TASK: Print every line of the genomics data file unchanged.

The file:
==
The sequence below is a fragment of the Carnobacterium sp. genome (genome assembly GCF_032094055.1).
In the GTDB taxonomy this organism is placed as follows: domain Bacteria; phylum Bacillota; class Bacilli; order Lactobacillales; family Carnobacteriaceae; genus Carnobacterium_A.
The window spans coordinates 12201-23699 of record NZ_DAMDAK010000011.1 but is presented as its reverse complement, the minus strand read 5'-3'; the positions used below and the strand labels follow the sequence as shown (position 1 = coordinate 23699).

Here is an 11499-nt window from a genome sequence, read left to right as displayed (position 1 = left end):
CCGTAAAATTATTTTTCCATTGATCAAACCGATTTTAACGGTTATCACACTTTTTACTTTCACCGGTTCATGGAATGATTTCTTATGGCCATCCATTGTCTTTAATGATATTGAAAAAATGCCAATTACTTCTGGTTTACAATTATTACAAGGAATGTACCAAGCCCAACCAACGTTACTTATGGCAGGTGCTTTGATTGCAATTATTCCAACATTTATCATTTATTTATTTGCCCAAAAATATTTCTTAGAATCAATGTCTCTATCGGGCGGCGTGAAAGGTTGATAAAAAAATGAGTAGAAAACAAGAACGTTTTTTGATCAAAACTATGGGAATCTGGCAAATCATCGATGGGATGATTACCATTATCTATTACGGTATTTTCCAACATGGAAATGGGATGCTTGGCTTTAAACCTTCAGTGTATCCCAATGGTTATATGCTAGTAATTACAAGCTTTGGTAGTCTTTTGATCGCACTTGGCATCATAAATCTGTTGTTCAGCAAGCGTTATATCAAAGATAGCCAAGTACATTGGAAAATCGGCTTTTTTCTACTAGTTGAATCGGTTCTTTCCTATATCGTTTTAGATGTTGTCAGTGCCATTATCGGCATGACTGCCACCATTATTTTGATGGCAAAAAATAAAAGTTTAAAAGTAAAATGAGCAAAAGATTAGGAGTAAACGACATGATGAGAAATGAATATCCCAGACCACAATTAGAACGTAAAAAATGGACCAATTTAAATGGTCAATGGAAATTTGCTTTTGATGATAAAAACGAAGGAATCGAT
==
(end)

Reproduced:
The sequence below is a fragment of the Carnobacterium sp. genome (genome assembly GCF_032094055.1).
In the GTDB taxonomy this organism is placed as follows: domain Bacteria; phylum Bacillota; class Bacilli; order Lactobacillales; family Carnobacteriaceae; genus Carnobacterium_A.
The window spans coordinates 12201-23699 of record NZ_DAMDAK010000011.1 but is presented as its reverse complement, the minus strand read 5'-3'; the positions used below and the strand labels follow the sequence as shown (position 1 = coordinate 23699).

Here is an 11499-nt window from a genome sequence, read left to right as displayed (position 1 = left end):
CCGTAAAATTATTTTTCCATTGATCAAACCGATTTTAACGGTTATCACACTTTTTACTTTCACCGGTTCATGGAATGATTTCTTATGGCCATCCATTGTCTTTAATGATATTGAAAAAATGCCAATTACTTCTGGTTTACAATTATTACAAGGAATGTACCAAGCCCAACCAACGTTACTTATGGCAGGTGCTTTGATTGCAATTATTCCAACATTTATCATTTATTTATTTGCCCAAAAATATTTCTTAGAATCAATGTCTCTATCGGGCGGCGTGAAAGGTTGATAAAAAAATGAGTAGAAAACAAGAACGTTTTTTGATCAAAACTATGGGAATCTGGCAAATCATCGATGGGATGATTACCATTATCTATTACGGTATTTTCCAACATGGAAATGGGATGCTTGGCTTTAAACCTTCAGTGTATCCCAATGGTTATATGCTAGTAATTACAAGCTTTGGTAGTCTTTTGATCGCACTTGGCATCATAAATCTGTTGTTCAGCAAGCGTTATATCAAAGATAGCCAAGTACATTGGAAAATCGGCTTTTTTCTACTAGTTGAATCGGTTCTTTCCTATATCGTTTTAGATGTTGTCAGTGCCATTATCGGCATGACTGCCACCATTATTTTGATGGCAAAAAATAAAAGTTTAAAAGTAAAATGAGCAAAAGATTAGGAGTAAACGACATGATGAGAAATGAATATCCCAGACCACAATTAGAACGTAAAAAATGGACCAATTTAAATGGTCAATGGAAATTTGCTTTTGATGATAAAAACGAAGGAATCGAT